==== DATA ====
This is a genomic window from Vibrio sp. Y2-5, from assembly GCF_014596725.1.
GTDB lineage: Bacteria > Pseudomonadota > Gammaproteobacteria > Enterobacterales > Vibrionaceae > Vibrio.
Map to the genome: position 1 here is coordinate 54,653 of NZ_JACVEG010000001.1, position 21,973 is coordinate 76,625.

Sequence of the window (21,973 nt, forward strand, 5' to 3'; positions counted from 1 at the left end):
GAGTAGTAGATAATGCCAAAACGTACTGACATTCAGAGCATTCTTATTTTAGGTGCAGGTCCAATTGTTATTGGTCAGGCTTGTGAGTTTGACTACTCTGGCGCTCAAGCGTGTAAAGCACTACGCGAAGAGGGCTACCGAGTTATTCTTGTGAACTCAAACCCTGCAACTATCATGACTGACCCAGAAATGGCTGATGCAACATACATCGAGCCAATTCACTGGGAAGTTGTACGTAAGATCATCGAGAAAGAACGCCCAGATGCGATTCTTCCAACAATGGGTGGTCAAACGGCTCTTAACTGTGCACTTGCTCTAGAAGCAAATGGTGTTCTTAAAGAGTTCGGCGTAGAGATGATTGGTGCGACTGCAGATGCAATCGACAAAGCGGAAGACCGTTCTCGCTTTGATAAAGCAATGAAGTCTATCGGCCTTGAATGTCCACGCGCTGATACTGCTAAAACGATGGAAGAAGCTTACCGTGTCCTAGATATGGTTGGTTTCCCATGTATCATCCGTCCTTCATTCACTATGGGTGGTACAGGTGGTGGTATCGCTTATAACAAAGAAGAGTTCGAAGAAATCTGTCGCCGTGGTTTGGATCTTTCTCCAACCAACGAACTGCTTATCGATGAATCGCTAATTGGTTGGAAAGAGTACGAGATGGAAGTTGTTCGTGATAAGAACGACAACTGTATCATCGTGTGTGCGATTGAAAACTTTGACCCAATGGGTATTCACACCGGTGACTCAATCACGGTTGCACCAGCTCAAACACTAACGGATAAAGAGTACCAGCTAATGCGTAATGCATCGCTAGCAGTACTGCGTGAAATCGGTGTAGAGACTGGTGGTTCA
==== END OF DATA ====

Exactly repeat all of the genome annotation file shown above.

This is a genomic window from Vibrio sp. Y2-5, from assembly GCF_014596725.1.
GTDB lineage: Bacteria > Pseudomonadota > Gammaproteobacteria > Enterobacterales > Vibrionaceae > Vibrio.
Map to the genome: position 1 here is coordinate 54,653 of NZ_JACVEG010000001.1, position 21,973 is coordinate 76,625.

Sequence of the window (21,973 nt, forward strand, 5' to 3'; positions counted from 1 at the left end):
GAGTAGTAGATAATGCCAAAACGTACTGACATTCAGAGCATTCTTATTTTAGGTGCAGGTCCAATTGTTATTGGTCAGGCTTGTGAGTTTGACTACTCTGGCGCTCAAGCGTGTAAAGCACTACGCGAAGAGGGCTACCGAGTTATTCTTGTGAACTCAAACCCTGCAACTATCATGACTGACCCAGAAATGGCTGATGCAACATACATCGAGCCAATTCACTGGGAAGTTGTACGTAAGATCATCGAGAAAGAACGCCCAGATGCGATTCTTCCAACAATGGGTGGTCAAACGGCTCTTAACTGTGCACTTGCTCTAGAAGCAAATGGTGTTCTTAAAGAGTTCGGCGTAGAGATGATTGGTGCGACTGCAGATGCAATCGACAAAGCGGAAGACCGTTCTCGCTTTGATAAAGCAATGAAGTCTATCGGCCTTGAATGTCCACGCGCTGATACTGCTAAAACGATGGAAGAAGCTTACCGTGTCCTAGATATGGTTGGTTTCCCATGTATCATCCGTCCTTCATTCACTATGGGTGGTACAGGTGGTGGTATCGCTTATAACAAAGAAGAGTTCGAAGAAATCTGTCGCCGTGGTTTGGATCTTTCTCCAACCAACGAACTGCTTATCGATGAATCGCTAATTGGTTGGAAAGAGTACGAGATGGAAGTTGTTCGTGATAAGAACGACAACTGTATCATCGTGTGTGCGATTGAAAACTTTGACCCAATGGGTATTCACACCGGTGACTCAATCACGGTTGCACCAGCTCAAACACTAACGGATAAAGAGTACCAGCTAATGCGTAATGCATCGCTAGCAGTACTGCGTGAAATCGGTGTAGAGACTGGTGGTTCA